Apple has allegedly finished development on iOS 16 as it prepares for an expected iPhone 14 launch event on Sept. 7. We’ve looked at some of the benefits the new mobile OS brings to enterprise professionals; what follows is a smattering of new features that should help you work more efficiently.
Quick Note on iPhones
You may already be familiar with Quick Note for iPad, but it is also available on iPhones with iOS 16. This should be invaluable for quickly grabbing thoughts, URLs, images, and other items on the go.
First, access Command Center and edit it to add the new Quick Note toggle (you only need to do this once). Once you’ve set things up, you can launch a new Quick Note by tapping the icon in Command Center. You can also share content directly into a Quick Note from within other apps such as Safari — just tap the Share icon and then choose Add to Quick Note. What’s useful about these Notes is that they automatically sync across all your other Apple devices logged into the same iCloud account. You can also lock notes using your iPhone passcode, which may be useful if not completely secure.
Remind later in Mail
Apple in iOS 16 introduces a new feature to remind you to revisit an urgent email. To use this, swipe left on the email, tap Later and then set the duration until you are reminded of that email — in an hour, tonight, tomorrow or on a schedule you set yourself. I really think this small feature is one of the best things in iOS 16, at least in terms of solving a problem most of us knew we already had.
Rich links in email
At last, we can add rich links in email. This lets you paste a URL into the body of the message, select it in the message and then choose Convert to Rich Link in the contextual menu that appears. The mail recipient will then see a rich link appear in their email, basically showing a preview of the page and just as you see in almost any other application you use today.
Don’t send that email
It’s possible to unsend emails, just as it is possible to unsend Messages in iOS 16. This does not work by grabbing your email from the ether; instead, the practice consists of an automatic delay before the mail gets sent. You can set that Send Delay time in Settings>Mail, where you’ll find the new Undo Send Delay item. Set this for Off (if you never make an error), 10, 20, and 30 seconds. Now you get that chance you need before you say the wrong thing while trying to set up that critical deal.
Merge those duplicate contacts
We all have duplicate contacts in Contacts – but not for much longer, as iOS 16 makes it easy to identify and merge them together thanks to the new “Duplicates Found” item you’ll see at the top of your Contacts list. This tells you how many duplicates exist and lets you easily merge them. You can also delete contacts more easily: tap and hold and then delete.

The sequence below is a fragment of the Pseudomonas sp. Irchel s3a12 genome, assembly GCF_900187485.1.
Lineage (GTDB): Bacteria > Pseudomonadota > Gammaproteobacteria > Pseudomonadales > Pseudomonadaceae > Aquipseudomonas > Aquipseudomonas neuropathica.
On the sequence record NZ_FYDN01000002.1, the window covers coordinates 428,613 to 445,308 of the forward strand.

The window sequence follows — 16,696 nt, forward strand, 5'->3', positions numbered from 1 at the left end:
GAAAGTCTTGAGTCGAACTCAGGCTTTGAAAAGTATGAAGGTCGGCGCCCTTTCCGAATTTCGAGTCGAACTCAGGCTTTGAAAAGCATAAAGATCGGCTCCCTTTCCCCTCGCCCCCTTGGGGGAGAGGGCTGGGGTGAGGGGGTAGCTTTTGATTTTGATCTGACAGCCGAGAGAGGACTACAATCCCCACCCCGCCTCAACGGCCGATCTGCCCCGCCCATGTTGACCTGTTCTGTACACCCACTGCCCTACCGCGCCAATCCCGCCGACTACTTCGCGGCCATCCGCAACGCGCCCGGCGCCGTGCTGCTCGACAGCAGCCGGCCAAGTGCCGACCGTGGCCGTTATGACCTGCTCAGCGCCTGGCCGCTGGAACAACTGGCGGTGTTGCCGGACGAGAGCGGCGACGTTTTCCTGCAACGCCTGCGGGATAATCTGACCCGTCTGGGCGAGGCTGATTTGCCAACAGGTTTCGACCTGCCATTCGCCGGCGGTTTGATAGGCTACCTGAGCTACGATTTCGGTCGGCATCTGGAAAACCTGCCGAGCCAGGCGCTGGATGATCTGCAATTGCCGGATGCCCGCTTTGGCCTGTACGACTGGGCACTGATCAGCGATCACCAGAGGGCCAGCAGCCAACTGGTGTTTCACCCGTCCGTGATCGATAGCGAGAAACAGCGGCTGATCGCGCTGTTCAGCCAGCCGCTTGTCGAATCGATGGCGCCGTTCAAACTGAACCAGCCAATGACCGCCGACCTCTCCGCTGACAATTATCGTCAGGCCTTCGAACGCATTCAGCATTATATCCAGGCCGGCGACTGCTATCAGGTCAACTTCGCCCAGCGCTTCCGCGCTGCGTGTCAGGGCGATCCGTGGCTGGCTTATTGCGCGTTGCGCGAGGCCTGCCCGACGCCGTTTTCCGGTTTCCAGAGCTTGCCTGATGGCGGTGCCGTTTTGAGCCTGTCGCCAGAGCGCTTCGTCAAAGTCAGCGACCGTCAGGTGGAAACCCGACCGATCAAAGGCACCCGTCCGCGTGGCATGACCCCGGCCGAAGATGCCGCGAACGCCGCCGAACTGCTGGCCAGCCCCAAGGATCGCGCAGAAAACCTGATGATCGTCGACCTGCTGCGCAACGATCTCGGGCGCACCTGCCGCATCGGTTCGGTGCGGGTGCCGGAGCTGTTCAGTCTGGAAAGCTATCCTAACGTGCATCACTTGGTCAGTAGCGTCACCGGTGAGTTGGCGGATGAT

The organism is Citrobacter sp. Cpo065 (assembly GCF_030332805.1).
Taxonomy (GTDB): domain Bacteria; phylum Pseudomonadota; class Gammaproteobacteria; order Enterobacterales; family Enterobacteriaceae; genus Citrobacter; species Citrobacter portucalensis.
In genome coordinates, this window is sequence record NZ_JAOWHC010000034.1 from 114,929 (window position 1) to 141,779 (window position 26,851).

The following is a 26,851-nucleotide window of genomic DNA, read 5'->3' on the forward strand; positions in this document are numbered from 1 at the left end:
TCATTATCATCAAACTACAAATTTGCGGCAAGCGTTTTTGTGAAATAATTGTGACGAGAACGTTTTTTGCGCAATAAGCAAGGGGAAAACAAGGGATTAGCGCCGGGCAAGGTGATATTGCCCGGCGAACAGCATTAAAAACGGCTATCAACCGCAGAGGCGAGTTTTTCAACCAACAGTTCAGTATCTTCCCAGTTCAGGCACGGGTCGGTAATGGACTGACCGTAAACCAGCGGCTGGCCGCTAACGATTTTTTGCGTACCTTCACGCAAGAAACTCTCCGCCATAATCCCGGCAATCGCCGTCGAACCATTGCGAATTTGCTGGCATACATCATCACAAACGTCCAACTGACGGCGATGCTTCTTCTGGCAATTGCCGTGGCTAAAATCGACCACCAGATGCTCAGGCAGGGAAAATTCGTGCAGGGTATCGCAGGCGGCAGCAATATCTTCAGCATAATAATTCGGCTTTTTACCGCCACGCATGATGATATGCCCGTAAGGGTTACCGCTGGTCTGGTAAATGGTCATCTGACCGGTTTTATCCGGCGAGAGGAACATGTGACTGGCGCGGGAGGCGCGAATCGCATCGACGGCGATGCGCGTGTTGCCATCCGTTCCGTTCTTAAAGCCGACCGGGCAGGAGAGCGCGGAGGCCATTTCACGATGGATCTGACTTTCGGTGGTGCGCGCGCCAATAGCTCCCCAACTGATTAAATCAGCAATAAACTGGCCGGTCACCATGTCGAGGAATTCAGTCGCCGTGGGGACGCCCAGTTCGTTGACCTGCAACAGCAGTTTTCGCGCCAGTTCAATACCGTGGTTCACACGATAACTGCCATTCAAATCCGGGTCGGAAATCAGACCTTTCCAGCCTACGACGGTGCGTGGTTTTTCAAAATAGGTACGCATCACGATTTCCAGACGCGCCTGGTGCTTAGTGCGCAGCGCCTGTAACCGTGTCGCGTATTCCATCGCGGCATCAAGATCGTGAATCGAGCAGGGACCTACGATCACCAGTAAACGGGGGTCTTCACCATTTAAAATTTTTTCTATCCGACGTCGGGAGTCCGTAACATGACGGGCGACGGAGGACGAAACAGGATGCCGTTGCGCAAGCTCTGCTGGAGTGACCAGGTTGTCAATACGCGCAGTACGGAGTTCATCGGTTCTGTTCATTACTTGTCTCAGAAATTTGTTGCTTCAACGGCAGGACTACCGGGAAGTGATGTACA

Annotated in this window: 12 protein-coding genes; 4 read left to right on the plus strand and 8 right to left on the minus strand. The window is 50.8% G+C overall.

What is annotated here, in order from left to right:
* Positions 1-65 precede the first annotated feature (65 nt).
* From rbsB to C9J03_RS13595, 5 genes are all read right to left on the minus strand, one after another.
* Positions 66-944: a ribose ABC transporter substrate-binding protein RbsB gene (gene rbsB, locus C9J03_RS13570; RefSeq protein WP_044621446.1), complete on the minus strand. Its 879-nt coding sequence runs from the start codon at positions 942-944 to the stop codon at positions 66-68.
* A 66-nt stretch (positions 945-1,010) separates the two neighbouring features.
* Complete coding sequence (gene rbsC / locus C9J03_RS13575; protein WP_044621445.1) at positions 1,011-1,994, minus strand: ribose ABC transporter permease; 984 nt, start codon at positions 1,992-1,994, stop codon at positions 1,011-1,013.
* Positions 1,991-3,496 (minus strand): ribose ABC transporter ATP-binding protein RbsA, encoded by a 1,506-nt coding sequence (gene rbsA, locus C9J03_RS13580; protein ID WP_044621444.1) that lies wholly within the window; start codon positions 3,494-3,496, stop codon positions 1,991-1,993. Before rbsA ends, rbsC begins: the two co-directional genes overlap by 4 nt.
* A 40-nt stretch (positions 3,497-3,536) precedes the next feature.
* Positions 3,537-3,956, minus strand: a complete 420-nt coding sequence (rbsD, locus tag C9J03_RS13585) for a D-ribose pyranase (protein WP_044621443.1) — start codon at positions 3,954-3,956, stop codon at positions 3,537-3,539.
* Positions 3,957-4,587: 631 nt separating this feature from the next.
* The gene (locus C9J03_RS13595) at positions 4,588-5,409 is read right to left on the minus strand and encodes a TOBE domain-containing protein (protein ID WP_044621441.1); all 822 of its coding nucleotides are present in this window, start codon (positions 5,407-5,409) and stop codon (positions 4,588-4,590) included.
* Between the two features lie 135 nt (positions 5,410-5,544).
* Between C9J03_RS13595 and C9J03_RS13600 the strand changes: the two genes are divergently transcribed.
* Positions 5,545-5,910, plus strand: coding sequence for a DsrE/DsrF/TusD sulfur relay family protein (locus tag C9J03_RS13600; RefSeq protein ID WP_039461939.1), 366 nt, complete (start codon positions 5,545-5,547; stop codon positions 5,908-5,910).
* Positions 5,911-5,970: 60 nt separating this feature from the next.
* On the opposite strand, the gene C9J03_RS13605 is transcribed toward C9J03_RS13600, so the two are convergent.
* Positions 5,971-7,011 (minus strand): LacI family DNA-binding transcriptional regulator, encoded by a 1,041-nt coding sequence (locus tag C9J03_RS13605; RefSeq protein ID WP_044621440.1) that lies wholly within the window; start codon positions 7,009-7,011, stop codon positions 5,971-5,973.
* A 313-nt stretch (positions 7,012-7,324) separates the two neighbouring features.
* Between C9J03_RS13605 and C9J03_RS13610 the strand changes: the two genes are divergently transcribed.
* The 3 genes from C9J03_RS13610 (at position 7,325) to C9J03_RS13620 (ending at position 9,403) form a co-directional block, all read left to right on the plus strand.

Better dictation than before
If you dictate texts or emails, you’ll find Siri’s become a lot smarter when it comes to punctuation. It’s not perfect, but it helps. Another handy feature is that you can now adjust how long Siri will wait for you to finish speaking, choosing Default, Longer and Longest options in Settings>Accessibility>Siri. (One more thing, if you use Siri to take and make calls, you can at last ask Siri to hang up the call once you finish speaking for a completely hands-free experience.)
[Also read: How (and why) Openreach deployed 30,000 iPhones to its engineers]
Public transit fares in Maps
You may be fortunate to live in a nation in which public transit fees are kept affordable to unlock economic benefits to wider society. If you don’t (and I don’t), you’ll like that Maps now includes public transit fares (both cardless and cash) when you try to plan your route.
A little Wi-Fi help
You can now see the password of the network you are connected to on an iPhone. This welcome feature has been added into Wi-Fi Settings. Just tap the small i beside the network name, then tap the passcode item, authorize and you’ll see it there.
Forgive me if I’ve mentioned this feature before, but Live Translate is transformational. Open the camera, point it at the sign written in a language you do not understand, tap the scan icon a the bottom right, then tap the translate icon low left — and presto, the sign will be translated for you. This is so useful.
And that annoying thing
I guess we’ve all accidentally pressed the Power/Lock button when taking a call, disconnecting mid-conversation. It doesn’t need to happen again, just toggle Lock to End Call off in Settings>Accessibility>Touch. Oh, and if you continue to swipe around trying to open Search, please stop doing so — all you need to do is just tap those dots (or the word Search) at the bottom of the screen just above the Dock.
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